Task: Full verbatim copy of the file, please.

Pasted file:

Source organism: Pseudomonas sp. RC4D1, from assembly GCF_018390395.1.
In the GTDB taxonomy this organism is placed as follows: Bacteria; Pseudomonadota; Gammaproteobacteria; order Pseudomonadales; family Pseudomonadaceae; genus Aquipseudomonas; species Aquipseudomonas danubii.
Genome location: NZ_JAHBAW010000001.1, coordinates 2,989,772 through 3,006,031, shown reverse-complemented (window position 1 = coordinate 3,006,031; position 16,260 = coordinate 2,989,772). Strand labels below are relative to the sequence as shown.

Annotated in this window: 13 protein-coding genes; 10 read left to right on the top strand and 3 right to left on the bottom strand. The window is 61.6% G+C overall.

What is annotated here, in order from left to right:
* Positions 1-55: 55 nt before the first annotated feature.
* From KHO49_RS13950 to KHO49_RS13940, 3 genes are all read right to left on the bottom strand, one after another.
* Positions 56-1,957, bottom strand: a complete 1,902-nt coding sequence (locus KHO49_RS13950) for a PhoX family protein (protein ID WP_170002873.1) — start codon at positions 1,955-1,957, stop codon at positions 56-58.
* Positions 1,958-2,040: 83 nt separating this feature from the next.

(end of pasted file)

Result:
Source organism: Pseudomonas sp. RC4D1, from assembly GCF_018390395.1.
In the GTDB taxonomy this organism is placed as follows: Bacteria; Pseudomonadota; Gammaproteobacteria; order Pseudomonadales; family Pseudomonadaceae; genus Aquipseudomonas; species Aquipseudomonas danubii.
Genome location: NZ_JAHBAW010000001.1, coordinates 2,989,772 through 3,006,031, shown reverse-complemented (window position 1 = coordinate 3,006,031; position 16,260 = coordinate 2,989,772). Strand labels below are relative to the sequence as shown.

Annotated in this window: 13 protein-coding genes; 10 read left to right on the top strand and 3 right to left on the bottom strand. The window is 61.6% G+C overall.

What is annotated here, in order from left to right:
* Positions 1-55: 55 nt before the first annotated feature.
* From KHO49_RS13950 to KHO49_RS13940, 3 genes are all read right to left on the bottom strand, one after another.
* Positions 56-1,957, bottom strand: a complete 1,902-nt coding sequence (locus KHO49_RS13950) for a PhoX family protein (protein ID WP_170002873.1) — start codon at positions 1,955-1,957, stop codon at positions 56-58.
* Positions 1,958-2,040: 83 nt separating this feature from the next.